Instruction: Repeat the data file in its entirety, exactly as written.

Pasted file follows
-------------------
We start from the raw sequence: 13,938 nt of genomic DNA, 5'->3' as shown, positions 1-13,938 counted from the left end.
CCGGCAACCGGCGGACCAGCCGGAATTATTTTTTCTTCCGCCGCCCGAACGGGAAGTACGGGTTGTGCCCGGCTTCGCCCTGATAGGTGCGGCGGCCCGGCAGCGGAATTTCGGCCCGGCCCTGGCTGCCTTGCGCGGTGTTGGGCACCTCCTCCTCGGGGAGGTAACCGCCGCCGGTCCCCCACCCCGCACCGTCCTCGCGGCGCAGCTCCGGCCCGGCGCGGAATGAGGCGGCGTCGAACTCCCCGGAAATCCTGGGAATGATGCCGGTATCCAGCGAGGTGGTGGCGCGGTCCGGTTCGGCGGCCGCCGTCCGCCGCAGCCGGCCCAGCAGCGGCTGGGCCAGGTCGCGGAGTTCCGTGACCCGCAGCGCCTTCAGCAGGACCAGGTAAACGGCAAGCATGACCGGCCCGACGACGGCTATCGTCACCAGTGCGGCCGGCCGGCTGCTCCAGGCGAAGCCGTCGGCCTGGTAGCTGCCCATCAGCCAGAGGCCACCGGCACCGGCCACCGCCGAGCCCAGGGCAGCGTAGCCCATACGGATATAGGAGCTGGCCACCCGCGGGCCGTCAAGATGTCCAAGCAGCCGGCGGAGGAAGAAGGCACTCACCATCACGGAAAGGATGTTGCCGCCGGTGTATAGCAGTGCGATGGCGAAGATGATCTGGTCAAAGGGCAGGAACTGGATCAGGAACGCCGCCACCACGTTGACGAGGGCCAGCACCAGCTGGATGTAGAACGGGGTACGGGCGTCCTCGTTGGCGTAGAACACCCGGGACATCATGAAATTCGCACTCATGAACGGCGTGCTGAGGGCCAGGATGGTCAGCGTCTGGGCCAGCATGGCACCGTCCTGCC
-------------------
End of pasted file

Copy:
We start from the raw sequence: 13,938 nt of genomic DNA, 5'->3' as shown, positions 1-13,938 counted from the left end.
CCGGCAACCGGCGGACCAGCCGGAATTATTTTTTCTTCCGCCGCCCGAACGGGAAGTACGGGTTGTGCCCGGCTTCGCCCTGATAGGTGCGGCGGCCCGGCAGCGGAATTTCGGCCCGGCCCTGGCTGCCTTGCGCGGTGTTGGGCACCTCCTCCTCGGGGAGGTAACCGCCGCCGGTCCCCCACCCCGCACCGTCCTCGCGGCGCAGCTCCGGCCCGGCGCGGAATGAGGCGGCGTCGAACTCCCCGGAAATCCTGGGAATGATGCCGGTATCCAGCGAGGTGGTGGCGCGGTCCGGTTCGGCGGCCGCCGTCCGCCGCAGCCGGCCCAGCAGCGGCTGGGCCAGGTCGCGGAGTTCCGTGACCCGCAGCGCCTTCAGCAGGACCAGGTAAACGGCAAGCATGACCGGCCCGACGACGGCTATCGTCACCAGTGCGGCCGGCCGGCTGCTCCAGGCGAAGCCGTCGGCCTGGTAGCTGCCCATCAGCCAGAGGCCACCGGCACCGGCCACCGCCGAGCCCAGGGCAGCGTAGCCCATACGGATATAGGAGCTGGCCACCCGCGGGCCGTCAAGATGTCCAAGCAGCCGGCGGAGGAAGAAGGCACTCACCATCACGGAAAGGATGTTGCCGCCGGTGTATAGCAGTGCGATGGCGAAGATGATCTGGTCAAAGGGCAGGAACTGGATCAGGAACGCCGCCACCACGTTGACGAGGGCCAGCACCAGCTGGATGTAGAACGGGGTACGGGCGTCCTCGTTGGCGTAGAACACCCGGGACATCATGAAATTCGCACTCATGAACGGCGTGCTGAGGGCCAGGATGGTCAGCGTCTGGGCCAGCATGGCACCGTCCTGCC